Consider Personal Factors — PPE products that are comfortable and fit well will encourage workers to wear the products for long periods and help ensure compliance. Many glove manufacturers have added half sizes to their product offerings to meet specific market requirements. Managers should keep in mind that glove sizes can change during laundering, which could affect worker comfort.

Demand Quality Products — High quality, branded PPE can help improve worker performance and potentially offer a longer service life. Even though quality PPE may cost more initially, it may cost less in the long term as workers benefit from added protection. Companies can often extend the service life of PPE products such as gloves and apparel by laundering them.

Test and Verify All PPE Products — Don’t take a supplier’s word about how well certain PPE products will perform. Confirm products’ performance level by conducting small scale tests within your plant or consult with third testing facilities.

Cutting Costs With Controls

Many companies give workers the freedom to decide when to dispose of gloves and other PPE and replace them with new products. While workers often enjoy this flexibility, the practice has proven costly since individuals typically have no guidelines regarding product disposal and may discard PPE that is still highly serviceable.

Workers, for example, may decide to get new gloves from a tool crib every time they take a break or change jobs. Or, they may believe they need new gloves every time the product they are wearing becomes slightly soiled. This lack of control often leads to higher glove usage, which can cost more.

Implementing a system that requires workers to be more accountable by returning used PPE and signing out new products may eliminate premature disposal. This type of system also helps management ensure that workers are wearing the right PPE for the task.

Vending machines are another option to help control product usage and disposal. Employees swipe their badge to receive the proper hand protection or other PPE for their task or area. The machines allow management to monitor how many gloves employees wear (or do not wear), which can help drive compliance.

Laundering Can Save Money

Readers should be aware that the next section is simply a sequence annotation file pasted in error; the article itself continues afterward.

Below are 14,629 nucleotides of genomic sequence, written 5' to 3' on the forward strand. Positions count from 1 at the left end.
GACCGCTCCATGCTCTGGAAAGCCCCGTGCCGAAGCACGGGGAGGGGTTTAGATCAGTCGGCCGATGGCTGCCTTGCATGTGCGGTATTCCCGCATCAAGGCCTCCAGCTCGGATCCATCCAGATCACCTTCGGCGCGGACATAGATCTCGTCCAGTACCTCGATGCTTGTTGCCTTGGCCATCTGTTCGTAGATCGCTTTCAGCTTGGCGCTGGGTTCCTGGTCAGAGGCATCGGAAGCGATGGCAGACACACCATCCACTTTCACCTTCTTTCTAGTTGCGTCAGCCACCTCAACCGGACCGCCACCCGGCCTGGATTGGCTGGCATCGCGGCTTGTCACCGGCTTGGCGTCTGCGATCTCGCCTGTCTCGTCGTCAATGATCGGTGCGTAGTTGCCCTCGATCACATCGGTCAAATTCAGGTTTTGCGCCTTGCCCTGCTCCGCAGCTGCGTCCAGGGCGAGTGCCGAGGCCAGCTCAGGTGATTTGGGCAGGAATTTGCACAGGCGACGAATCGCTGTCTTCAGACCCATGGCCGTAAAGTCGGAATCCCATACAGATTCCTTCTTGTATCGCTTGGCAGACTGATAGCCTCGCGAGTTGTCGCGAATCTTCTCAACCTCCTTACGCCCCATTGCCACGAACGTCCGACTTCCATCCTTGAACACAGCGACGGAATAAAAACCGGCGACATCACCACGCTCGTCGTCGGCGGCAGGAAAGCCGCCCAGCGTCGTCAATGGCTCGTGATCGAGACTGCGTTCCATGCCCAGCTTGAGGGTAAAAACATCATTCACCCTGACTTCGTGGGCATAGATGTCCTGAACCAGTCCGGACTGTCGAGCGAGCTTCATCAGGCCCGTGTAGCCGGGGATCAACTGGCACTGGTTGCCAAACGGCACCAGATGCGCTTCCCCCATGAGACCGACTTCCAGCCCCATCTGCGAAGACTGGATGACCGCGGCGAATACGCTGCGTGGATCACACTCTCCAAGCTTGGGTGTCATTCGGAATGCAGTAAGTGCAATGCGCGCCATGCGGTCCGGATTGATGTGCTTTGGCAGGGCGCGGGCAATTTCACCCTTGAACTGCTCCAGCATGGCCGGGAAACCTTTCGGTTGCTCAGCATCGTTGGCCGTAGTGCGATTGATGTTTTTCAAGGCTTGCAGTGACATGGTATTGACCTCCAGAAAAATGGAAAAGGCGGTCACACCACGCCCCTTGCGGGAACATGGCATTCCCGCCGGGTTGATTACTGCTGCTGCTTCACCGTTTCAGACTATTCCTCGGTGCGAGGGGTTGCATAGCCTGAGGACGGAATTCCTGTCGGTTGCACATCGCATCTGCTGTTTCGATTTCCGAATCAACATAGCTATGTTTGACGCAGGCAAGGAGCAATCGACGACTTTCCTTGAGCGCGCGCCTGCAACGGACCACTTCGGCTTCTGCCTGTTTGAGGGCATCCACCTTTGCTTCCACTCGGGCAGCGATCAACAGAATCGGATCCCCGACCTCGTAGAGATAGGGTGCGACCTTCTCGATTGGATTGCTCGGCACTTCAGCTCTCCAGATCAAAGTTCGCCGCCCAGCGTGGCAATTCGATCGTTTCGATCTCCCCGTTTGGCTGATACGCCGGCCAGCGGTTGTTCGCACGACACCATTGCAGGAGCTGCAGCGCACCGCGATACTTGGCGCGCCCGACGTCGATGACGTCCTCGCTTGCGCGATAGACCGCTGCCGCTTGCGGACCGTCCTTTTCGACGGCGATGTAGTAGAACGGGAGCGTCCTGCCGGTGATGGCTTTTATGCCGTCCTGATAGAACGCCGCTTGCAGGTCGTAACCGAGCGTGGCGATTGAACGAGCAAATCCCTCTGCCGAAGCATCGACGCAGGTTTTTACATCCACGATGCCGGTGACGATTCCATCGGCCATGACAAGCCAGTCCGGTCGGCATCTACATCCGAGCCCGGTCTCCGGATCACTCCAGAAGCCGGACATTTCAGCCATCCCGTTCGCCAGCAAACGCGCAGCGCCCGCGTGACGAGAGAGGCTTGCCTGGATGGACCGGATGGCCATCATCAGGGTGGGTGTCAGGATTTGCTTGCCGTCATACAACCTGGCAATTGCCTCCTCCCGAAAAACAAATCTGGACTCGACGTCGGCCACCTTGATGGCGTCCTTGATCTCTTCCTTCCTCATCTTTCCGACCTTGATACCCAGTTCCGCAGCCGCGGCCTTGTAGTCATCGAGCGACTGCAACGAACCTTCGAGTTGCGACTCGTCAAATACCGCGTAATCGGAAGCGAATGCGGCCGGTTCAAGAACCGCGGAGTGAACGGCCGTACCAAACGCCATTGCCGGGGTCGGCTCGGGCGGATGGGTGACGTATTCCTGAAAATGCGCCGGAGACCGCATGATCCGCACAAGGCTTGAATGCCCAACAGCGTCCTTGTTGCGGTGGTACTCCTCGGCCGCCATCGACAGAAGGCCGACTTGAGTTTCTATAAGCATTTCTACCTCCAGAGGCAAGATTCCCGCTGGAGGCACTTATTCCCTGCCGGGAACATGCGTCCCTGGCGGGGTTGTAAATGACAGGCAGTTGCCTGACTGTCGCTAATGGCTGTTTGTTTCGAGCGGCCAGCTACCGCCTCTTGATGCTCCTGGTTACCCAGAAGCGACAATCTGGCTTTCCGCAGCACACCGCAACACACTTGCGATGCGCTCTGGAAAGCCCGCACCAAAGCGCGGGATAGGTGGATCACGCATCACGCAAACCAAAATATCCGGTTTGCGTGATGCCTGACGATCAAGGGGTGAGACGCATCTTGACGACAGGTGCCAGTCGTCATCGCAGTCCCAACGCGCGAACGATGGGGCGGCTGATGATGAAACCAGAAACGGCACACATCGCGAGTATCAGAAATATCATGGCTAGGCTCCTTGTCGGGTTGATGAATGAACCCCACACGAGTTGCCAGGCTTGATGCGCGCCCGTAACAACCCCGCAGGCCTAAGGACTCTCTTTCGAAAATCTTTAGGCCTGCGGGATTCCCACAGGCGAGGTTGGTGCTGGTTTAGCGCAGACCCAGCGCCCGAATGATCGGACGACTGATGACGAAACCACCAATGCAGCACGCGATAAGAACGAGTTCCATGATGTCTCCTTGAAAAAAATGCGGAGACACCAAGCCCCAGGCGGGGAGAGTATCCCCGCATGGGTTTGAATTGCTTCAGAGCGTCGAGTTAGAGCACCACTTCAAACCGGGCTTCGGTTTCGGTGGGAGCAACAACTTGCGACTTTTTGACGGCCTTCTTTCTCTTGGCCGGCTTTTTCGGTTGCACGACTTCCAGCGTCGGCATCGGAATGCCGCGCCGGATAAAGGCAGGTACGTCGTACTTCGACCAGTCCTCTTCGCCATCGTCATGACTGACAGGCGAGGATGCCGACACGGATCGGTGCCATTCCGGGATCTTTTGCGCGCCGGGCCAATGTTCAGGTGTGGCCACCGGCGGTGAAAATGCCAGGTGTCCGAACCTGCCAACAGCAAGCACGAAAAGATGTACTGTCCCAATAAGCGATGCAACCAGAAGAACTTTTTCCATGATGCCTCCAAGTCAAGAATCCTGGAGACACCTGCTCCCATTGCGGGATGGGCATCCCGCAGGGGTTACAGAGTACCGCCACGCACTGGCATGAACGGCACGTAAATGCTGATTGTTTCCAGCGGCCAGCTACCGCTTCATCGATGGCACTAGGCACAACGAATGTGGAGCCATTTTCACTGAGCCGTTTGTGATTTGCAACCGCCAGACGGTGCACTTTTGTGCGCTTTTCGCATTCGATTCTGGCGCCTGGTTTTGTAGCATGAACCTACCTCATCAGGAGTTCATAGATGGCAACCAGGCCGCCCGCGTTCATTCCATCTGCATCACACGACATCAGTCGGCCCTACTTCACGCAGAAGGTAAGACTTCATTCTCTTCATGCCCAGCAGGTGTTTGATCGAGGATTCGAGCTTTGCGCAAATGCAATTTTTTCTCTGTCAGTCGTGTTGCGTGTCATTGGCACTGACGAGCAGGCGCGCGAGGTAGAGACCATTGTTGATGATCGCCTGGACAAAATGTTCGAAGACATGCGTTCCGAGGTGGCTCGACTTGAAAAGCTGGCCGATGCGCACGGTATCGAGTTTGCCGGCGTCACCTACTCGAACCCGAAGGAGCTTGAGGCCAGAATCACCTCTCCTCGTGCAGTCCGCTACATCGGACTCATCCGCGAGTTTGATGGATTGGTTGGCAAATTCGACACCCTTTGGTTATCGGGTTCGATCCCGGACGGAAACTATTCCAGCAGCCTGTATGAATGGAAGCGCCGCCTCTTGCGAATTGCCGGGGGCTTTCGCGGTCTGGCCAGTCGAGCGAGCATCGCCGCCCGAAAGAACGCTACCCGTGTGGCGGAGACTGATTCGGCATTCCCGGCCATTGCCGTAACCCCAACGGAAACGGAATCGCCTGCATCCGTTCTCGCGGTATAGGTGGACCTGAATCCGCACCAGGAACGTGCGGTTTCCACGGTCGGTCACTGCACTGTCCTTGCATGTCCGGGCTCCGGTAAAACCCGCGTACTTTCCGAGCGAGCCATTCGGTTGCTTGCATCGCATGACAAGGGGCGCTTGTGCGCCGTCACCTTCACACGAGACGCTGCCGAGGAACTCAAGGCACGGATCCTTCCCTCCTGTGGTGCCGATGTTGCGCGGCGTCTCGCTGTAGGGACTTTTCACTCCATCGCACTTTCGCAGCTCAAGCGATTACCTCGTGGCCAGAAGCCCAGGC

Companies can reduce PPE costs by laundering products such as gloves and apparel, with long-term savings depending on the initial product costs and the number of times the product can be laundered. Plants, for example, can greatly reduce their costs if they pay $20 for each pair of gloves they provide to 100 workers. Laundering the product twice (at 60 cents per laundry cycle) will cost $1.20 compared to the expense of product replacement.

The number of times a product can be laundered will depend on the application in which it is used, how soiled the product was prior to laundering and the level of soil removed during laundering. Most glove and apparel manufacturers provide laundering instructions for their products since improper laundering may compromise a product’s protective qualities.  


Managers must make well informed decisions to ensure they are choosing the optimum product for the task, which will help keep operational and injury expenses to a minimum. The right PPE will also decrease the potential for injuries that may result from introducing inferior products on the shop floor.  

Lower quality PPE products that make unsubstantiated claims about their protective abilities may actually cost more in the long term in the form of greater injuries, lower productivity and non-compliance. Companies can reduce the likelihood of expensive OSHA fines by providing workers with PPE from reputable manufacturers that back their products with research, testing and service.

A comprehensive, plant-wide PPE assessment can identify unexpected opportunities to reduce PPE costs while providing workers the highest level of on-the-job protection. A comprehensive assessment can also help plant facilities evaluate maintenance, repair and operating expenses against operational impact to achieve a profitable balance.

This article originally appeared on the Grainger Safety Record here.